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Art administration ; Informational interview written response
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Art administration ; Informational interview written response
Please independently conduct 1 informational interview with a senior
management art museum professional ( Within United States) working in an
area of student’s interest (executive director, chief curator, education director,
director of visitor services) submitting a one-page, written response after
interview.
Informational Interview-Written Response:
Informational interviews with senior level arts administrator will provide
opportunities for students to explore current area of interest in depth or research a
new area of interest. A Life In Museums: Managing Your Museum Career, edited by
Greg Stevens and Wendy Luke may be helpful in preparing for your interview.
Informational Interviews
What is an informational interview and what can it do? It provides information
about
industry leadership in the visual arts in areas of administration/operations,
curatorial/collections care, development/fundraising, education/interpretation,
marketing/communications or visitor services
an individual’s career path
how to enter a field, and its challenges and satisfactions
It expands your network by introducing you to someone who can help and
perhaps
make you aware of opportunities you hadn’t previously considered.
It is NOT a job interview (but can help you rehearse for one).
Getting the informational interview
Tap your network (friends, family, professors) to help identify people and get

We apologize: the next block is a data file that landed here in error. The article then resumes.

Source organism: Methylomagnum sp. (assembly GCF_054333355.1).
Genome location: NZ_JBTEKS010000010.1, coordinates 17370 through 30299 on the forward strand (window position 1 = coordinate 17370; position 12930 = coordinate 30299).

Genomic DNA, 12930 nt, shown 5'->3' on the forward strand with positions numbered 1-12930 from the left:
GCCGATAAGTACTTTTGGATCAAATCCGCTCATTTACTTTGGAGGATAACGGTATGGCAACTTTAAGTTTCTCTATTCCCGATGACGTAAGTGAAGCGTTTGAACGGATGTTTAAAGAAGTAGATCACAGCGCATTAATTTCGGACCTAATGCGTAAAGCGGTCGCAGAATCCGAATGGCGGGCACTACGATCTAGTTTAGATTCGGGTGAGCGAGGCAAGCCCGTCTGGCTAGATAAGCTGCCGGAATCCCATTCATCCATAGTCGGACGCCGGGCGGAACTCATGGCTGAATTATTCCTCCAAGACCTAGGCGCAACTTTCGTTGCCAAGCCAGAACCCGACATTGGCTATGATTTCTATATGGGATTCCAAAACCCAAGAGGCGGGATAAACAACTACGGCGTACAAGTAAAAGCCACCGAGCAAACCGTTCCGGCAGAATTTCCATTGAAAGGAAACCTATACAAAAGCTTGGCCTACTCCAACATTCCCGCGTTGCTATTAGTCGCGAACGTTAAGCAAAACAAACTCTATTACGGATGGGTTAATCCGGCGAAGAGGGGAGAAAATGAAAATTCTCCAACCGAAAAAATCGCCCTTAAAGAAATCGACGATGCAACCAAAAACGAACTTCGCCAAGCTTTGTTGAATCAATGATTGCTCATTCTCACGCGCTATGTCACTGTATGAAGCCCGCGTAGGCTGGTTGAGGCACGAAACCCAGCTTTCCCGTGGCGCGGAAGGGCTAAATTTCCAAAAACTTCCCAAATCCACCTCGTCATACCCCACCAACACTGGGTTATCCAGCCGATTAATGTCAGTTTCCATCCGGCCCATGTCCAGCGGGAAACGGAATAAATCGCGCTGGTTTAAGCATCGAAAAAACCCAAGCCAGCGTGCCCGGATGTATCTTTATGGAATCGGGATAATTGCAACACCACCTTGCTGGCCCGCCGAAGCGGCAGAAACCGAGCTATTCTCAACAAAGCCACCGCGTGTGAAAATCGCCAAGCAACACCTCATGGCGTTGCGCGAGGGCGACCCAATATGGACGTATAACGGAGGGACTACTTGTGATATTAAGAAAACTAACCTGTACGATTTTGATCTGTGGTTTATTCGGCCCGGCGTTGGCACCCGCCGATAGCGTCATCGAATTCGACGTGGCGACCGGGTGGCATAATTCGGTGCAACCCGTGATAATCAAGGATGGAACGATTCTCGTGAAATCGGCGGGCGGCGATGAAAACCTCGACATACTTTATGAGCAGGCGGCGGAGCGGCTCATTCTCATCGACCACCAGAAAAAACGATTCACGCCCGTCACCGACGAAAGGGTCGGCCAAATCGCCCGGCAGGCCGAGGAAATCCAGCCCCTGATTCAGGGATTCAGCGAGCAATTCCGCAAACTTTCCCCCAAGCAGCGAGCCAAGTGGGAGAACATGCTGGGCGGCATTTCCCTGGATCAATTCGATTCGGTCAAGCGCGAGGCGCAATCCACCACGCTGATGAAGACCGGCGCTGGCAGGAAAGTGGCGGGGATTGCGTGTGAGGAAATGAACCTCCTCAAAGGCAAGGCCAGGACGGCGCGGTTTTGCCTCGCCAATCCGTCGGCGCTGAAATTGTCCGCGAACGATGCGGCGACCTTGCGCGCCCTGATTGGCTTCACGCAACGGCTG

connected
Send e-mail asking for appointment lasting 20-30 minutes, followed up by a
phone call if you don’t get a response.
Make the appointment and confirm by e-mail a day in advance. Be on time and
only stay for the time you have requested. Do not go past your allotted time
frame.
Prepare for the interview
Learn about the person in advance. Read their LinkedIn profile, as well as their
bio on the company website if available. Google for past and recent press
articles about them.
Learn about the institution or company by checking website or googling.
Prepare list of questions and write them down—you have limited time.
Research about the person or institution is background—do not ask questions
for which you already know the answer that can easily be found on a website.
Instead, ask about what this information means.
The interview
Interviews are best done in person, but you can phone or skype if absolutely
necessary.
Be on time, dress appropriately, ask succinct and crisp questions. Listen. Take
notes. Smile and make eye contact. The interview is not about getting a job, but
rather getting information. Your last question should be about getting referrals for
more information. Example: “Can you suggest someone I could speak with, or an
organization that I might contact?”
After the interview
Immediately send a thank you note by e-mail. If you had an especially good
experience, follow up e-mail with a personally written thank you note.
Send e-mail or personal note thanking person who made introduction.
If appropriate, keep person informed of your progress (getting into graduate
school, getting an internship or a job). You never know when you might meet them
again or how they might prove helpful in the future.
Sample informational interview questions
1. Describe a typical workday.
2. What experience or skill helped prepare you for success? Why?
3. What education program helped prepare you for success? Why?
4. What opportunities are there to advance? What might be the next step?
5. What was career path that got you to your present position?
6. What are the key skills or attributes essential for success in this field?
7. What is the least satisfying aspect of this job? Why?
8. What is the most satisfying?Why?

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